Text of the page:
A team of researchers, led by Rhett Butler, geophysicist in the Hawai‘i Institute of Geophysics and Planetology (HIGP), re-examined historical evidence around the Pacific and discovered the origin of the tsunami that hit Sanriku, Japan in 1586—a mega-earthquake from the Aleutian Islands that broadly impacted the north Pacific. Until now, this was considered an orphan tsunami, a historical tsunami without an obvious local earthquake source, likely originating far away.
Butler and scientists from the National Tropical Botanical Garden, SOEST, and NOAA’s Pacific Tsunami Warning Center analyzed material deposited into Makauwahi Cave, Kauaʻi during a tsunami—specifically, coral fragments that were previously dated to approximately the sixteenth century using carbon-14. Using specific isotopes of naturally-occurring thorium and uranium in the coral fragments, they determined a very precise age of the tsunami event that washed the coral ashore. Prior carbon-14 dates had an uncertainty of ±120 years, whereas the uranium-thorium date is more precise, 1572±21 years. This increased precision allowed better comparison with dated, known tsunamis and earthquakes throughout the Pacific.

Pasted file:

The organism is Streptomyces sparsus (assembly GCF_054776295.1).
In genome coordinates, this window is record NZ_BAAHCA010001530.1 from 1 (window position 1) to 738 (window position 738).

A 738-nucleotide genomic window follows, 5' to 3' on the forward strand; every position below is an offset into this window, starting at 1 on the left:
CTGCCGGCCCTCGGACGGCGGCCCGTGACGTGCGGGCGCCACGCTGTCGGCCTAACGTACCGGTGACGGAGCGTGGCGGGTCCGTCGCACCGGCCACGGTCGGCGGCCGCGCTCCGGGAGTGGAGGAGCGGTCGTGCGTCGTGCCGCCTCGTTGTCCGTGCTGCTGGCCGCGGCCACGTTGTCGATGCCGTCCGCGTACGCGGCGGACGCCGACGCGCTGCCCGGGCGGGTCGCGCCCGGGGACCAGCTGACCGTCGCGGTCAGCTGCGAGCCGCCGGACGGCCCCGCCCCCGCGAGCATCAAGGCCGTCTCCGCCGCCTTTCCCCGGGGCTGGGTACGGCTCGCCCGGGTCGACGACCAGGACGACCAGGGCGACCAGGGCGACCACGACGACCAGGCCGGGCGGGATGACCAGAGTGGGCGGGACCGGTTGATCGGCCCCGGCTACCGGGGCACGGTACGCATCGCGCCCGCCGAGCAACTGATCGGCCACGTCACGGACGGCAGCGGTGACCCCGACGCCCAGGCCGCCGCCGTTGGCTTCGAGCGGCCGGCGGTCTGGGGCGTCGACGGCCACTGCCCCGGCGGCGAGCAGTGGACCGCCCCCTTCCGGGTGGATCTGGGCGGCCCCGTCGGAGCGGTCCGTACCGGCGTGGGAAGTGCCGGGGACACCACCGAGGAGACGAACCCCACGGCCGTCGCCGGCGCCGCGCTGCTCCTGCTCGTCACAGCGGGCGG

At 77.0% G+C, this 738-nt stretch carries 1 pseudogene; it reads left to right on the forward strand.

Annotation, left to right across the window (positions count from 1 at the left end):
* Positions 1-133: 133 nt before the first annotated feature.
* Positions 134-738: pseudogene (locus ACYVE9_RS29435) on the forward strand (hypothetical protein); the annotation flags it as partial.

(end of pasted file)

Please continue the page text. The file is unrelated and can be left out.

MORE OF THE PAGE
“Although we were aware of the 1586 Sanriku tsunami, the age of the Kauaʻi deposit was too uncertain to establish a link,” said Butler. “Also, the 1586 Sanriku event had been ascribed to an earthquake in Lima, Peru. After dating the corals, their more precise date matched with that of the Sanriku tsunami.”